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2012 Election - Robert Fico

Early elections in March 2012 followed the collapse of the coalition government in October 2011 which had been divided over whether to support an expanded eurozone bailout fund, the European Financial Stability Facility (EFSF). The country's first female Prime Minister, Ms. Iveta Radicova of the Slovak Democratic and Christian Union - Democratic Party (SDKU - DS), subsequently lost a vote of confidence in parliament. Former Prime Minister Robert Fico's Smer-Social Democracy (Smer-SD) - which pledged to maintain a welfare state, increase corporate tax and raise income tax for the highest earners - was victorious, taking 83 of the 150 seats at stake. His Smer-SD became the first party in Slovakia to govern on its own since the country split from Czechoslovakia in 1993.

Slovak President Ivan Gasparovic and leaders of the country's major political parties failed to reach an agreement on an interim caretaker government to guide the country until early elections in March 2012, two years early. Slovakia's constitution mandates that the president dismiss the four-party coalition government of Prime Minister Iveta Radicova after it failed a confidence vote last week. However, the constitution does not specify a deadline for the president to do so.

Slovakia's former prime minister Robert Fico returned to his old job after his left-wing Smer party (which translates as "Direction") trounced its opponents in parliamentary election on 10 March 2012. With nearly all the votes counted, preliminary results showed Smer winning 84 of 150 seats - enough for Fico to govern on his own if he chose not to form a coalition. Smer was expected to finish far ahead of the conservative SDKU party, led by outgoing Prime Minister Iveta Radicova. Fico, who was Slovak prime minister from 2006 to 2010, campaigned on promises to preserve the welfare system while raising taxes on corporations and the rich.

The party Most-Hid (Bridge), which promotes greater cooperation between the countrys Hungarian minority and ethnic Slovaks, held 13 seats in parliament, nine of which were occupied by ethnic Hungarians. The March elections also brought in the first Romani Member of Parliament (MP) since the Slovak Republic gained independence. Roma nevertheless continued to be underrepresented in communal and national elective bodies. NGOs expressed concerns over vote buying tactics targeting marginalized Romani communities during the March parliamentary elections, as well as anti-Romani rhetoric by extremist and some mainstream political parties in campaigns.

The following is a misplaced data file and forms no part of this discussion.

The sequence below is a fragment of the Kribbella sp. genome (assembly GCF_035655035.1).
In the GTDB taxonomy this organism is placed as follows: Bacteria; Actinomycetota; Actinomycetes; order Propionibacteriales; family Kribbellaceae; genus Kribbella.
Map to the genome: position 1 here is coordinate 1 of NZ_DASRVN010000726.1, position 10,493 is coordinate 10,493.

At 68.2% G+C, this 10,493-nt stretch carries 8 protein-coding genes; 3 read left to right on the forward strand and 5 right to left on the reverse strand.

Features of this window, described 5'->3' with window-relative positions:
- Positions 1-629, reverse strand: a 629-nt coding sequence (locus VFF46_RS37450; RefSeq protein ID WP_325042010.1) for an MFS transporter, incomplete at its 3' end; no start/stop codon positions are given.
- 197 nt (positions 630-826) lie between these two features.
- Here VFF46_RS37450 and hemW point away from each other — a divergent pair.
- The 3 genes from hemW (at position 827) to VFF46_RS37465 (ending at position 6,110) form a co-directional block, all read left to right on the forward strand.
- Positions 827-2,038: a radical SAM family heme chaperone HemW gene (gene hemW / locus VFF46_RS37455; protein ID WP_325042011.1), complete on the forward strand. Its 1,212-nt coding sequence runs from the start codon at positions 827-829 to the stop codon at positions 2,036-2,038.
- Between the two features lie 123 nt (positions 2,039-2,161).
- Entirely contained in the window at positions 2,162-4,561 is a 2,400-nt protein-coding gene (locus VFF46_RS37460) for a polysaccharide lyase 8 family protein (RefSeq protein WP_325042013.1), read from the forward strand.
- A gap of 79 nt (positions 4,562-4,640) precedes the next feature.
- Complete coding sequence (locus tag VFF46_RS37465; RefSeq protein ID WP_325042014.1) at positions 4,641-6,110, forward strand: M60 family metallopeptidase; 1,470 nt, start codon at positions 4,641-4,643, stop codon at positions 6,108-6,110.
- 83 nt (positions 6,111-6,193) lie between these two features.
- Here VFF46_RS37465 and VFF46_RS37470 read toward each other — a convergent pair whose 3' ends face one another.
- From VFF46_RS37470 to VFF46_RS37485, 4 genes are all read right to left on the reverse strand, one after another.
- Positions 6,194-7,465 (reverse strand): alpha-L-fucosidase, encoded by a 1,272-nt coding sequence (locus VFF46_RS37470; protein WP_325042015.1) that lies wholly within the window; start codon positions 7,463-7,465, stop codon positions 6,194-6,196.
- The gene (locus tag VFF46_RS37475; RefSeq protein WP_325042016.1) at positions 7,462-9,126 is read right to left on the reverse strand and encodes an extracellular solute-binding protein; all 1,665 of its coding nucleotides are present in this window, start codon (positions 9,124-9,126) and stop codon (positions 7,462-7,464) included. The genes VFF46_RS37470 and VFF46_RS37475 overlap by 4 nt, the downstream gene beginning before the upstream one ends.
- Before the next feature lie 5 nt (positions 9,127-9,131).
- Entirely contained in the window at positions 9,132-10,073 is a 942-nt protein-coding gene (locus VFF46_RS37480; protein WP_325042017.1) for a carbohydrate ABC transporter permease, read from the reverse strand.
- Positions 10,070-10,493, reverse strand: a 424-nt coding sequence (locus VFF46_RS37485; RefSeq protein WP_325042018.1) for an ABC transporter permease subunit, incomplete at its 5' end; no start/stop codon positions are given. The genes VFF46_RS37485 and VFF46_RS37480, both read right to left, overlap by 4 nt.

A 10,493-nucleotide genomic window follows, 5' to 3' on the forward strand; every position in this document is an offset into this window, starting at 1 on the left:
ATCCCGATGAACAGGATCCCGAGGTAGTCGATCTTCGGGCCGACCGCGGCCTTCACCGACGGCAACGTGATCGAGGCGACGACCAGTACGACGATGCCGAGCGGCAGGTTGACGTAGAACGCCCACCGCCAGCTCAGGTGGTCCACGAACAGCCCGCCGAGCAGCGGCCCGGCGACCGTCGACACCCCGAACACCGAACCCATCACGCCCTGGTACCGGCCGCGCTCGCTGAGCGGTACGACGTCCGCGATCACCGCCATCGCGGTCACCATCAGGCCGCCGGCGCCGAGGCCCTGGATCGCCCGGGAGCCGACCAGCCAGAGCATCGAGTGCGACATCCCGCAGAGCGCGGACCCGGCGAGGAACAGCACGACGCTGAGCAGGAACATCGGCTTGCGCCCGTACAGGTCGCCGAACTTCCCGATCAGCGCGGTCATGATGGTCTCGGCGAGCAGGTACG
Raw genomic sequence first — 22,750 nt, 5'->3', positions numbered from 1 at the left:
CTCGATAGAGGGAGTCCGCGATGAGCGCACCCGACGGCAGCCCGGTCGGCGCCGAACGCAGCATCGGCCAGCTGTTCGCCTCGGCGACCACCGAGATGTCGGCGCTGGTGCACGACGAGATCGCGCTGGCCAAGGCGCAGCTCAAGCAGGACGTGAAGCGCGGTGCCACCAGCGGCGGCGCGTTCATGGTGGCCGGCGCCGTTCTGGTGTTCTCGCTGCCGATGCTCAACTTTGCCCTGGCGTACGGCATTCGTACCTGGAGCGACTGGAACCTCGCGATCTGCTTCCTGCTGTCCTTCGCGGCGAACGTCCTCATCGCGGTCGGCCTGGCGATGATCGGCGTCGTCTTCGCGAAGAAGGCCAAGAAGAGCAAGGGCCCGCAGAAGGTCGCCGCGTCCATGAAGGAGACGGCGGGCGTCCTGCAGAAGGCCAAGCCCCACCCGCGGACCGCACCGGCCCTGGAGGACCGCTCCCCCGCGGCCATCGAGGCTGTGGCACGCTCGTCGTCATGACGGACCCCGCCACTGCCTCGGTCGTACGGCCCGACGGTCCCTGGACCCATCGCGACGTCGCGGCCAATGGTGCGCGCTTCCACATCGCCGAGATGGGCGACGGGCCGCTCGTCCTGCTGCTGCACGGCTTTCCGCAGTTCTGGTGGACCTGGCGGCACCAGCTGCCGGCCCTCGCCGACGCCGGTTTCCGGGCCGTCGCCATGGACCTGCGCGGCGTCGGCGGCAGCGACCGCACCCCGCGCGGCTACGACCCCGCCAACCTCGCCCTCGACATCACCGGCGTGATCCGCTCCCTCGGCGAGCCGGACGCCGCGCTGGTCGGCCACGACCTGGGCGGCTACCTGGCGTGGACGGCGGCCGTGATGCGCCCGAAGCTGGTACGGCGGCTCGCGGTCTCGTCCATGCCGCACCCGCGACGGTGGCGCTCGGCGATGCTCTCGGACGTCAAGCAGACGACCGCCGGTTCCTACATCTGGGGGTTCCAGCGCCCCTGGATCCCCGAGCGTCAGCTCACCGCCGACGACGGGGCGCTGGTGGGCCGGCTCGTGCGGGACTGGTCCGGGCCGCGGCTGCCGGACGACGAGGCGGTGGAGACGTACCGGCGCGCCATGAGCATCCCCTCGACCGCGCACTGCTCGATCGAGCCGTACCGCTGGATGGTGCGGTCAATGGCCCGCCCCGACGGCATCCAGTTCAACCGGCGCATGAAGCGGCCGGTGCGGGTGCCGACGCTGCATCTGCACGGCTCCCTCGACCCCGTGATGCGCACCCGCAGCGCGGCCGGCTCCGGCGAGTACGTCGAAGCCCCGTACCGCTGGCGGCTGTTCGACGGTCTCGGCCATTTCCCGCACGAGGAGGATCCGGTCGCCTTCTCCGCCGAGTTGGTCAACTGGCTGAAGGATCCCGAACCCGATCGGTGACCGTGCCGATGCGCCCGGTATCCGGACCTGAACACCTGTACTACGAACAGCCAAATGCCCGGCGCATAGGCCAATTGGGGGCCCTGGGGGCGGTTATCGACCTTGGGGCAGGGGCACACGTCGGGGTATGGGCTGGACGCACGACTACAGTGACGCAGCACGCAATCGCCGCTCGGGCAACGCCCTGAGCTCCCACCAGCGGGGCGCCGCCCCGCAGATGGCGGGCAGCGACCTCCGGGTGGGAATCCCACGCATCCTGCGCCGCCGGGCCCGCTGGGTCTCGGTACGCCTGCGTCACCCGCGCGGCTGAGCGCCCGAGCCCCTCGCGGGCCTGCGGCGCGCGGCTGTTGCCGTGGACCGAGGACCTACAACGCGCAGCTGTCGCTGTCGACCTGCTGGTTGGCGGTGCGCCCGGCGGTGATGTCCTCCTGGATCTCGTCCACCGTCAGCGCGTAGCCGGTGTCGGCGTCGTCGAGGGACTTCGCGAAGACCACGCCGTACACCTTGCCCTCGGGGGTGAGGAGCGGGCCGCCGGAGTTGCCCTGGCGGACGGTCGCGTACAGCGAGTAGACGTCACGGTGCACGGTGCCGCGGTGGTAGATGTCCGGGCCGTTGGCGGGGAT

Prime Minister Robert Fico and millionaire-philanthropist Andrej Kiska faced off 29 March 2014 after beating 12 other candidates 16 March 2014 for the largely ceremonial post of president. Final results show Fico won 28 percent of the vote and Kiska received 24 percent. Fico is an ex-communist and leader of the SMER-Social Democracy party that controlled Slovakia's parliament. Kiska is non-partisan with no communist past and attracted voters as a newcomer untainted by the kind of corruption allegations that have been leveled at Slovakia's right wing.

Andrej Kiska won the run-off on 30 March 2014, and would take up his post after the incumbent President Ivan Gaparovics term ended in June. Kiska, who was the first-ever independent candidate with no political background whatsoever to win the presidential election, received 59.38 percent of the vote (1,307,065 votes), while Prime Minister Robert Fico, the official candidate of the ruling Smer party, garnered the support of 40.61 percent (893,841 votes). The turnout was 50.48 percent.





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